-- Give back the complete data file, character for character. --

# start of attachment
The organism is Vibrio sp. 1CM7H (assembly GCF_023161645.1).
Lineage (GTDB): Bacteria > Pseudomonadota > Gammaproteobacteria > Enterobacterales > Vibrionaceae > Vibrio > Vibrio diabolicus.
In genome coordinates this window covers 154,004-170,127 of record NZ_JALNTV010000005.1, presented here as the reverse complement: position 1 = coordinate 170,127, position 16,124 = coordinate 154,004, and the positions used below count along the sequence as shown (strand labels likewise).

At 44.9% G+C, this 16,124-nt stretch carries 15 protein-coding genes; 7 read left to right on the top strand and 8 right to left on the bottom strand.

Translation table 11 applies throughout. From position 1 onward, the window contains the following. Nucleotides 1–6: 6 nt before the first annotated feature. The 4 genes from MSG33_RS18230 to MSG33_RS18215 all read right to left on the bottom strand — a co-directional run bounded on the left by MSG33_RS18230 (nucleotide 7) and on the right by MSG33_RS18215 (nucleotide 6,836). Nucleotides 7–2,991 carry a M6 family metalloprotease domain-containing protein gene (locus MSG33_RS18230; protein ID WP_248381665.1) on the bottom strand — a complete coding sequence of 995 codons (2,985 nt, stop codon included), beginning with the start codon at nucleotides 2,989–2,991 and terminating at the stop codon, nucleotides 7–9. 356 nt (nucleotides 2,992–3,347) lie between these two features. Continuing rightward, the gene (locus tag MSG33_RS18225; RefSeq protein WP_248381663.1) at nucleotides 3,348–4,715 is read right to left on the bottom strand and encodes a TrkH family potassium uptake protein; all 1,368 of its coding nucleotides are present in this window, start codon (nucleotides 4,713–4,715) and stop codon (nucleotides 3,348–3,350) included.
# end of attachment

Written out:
The organism is Vibrio sp. 1CM7H (assembly GCF_023161645.1).
Lineage (GTDB): Bacteria > Pseudomonadota > Gammaproteobacteria > Enterobacterales > Vibrionaceae > Vibrio > Vibrio diabolicus.
In genome coordinates this window covers 154,004-170,127 of record NZ_JALNTV010000005.1, presented here as the reverse complement: position 1 = coordinate 170,127, position 16,124 = coordinate 154,004, and the positions used below count along the sequence as shown (strand labels likewise).

At 44.9% G+C, this 16,124-nt stretch carries 15 protein-coding genes; 7 read left to right on the top strand and 8 right to left on the bottom strand.

Translation table 11 applies throughout. From position 1 onward, the window contains the following. Nucleotides 1–6: 6 nt before the first annotated feature. The 4 genes from MSG33_RS18230 to MSG33_RS18215 all read right to left on the bottom strand — a co-directional run bounded on the left by MSG33_RS18230 (nucleotide 7) and on the right by MSG33_RS18215 (nucleotide 6,836). Nucleotides 7–2,991 carry a M6 family metalloprotease domain-containing protein gene (locus MSG33_RS18230; protein ID WP_248381665.1) on the bottom strand — a complete coding sequence of 995 codons (2,985 nt, stop codon included), beginning with the start codon at nucleotides 2,989–2,991 and terminating at the stop codon, nucleotides 7–9. 356 nt (nucleotides 2,992–3,347) lie between these two features. Continuing rightward, the gene (locus tag MSG33_RS18225; RefSeq protein WP_248381663.1) at nucleotides 3,348–4,715 is read right to left on the bottom strand and encodes a TrkH family potassium uptake protein; all 1,368 of its coding nucleotides are present in this window, start codon (nucleotides 4,713–4,715) and stop codon (nucleotides 3,348–3,350) included.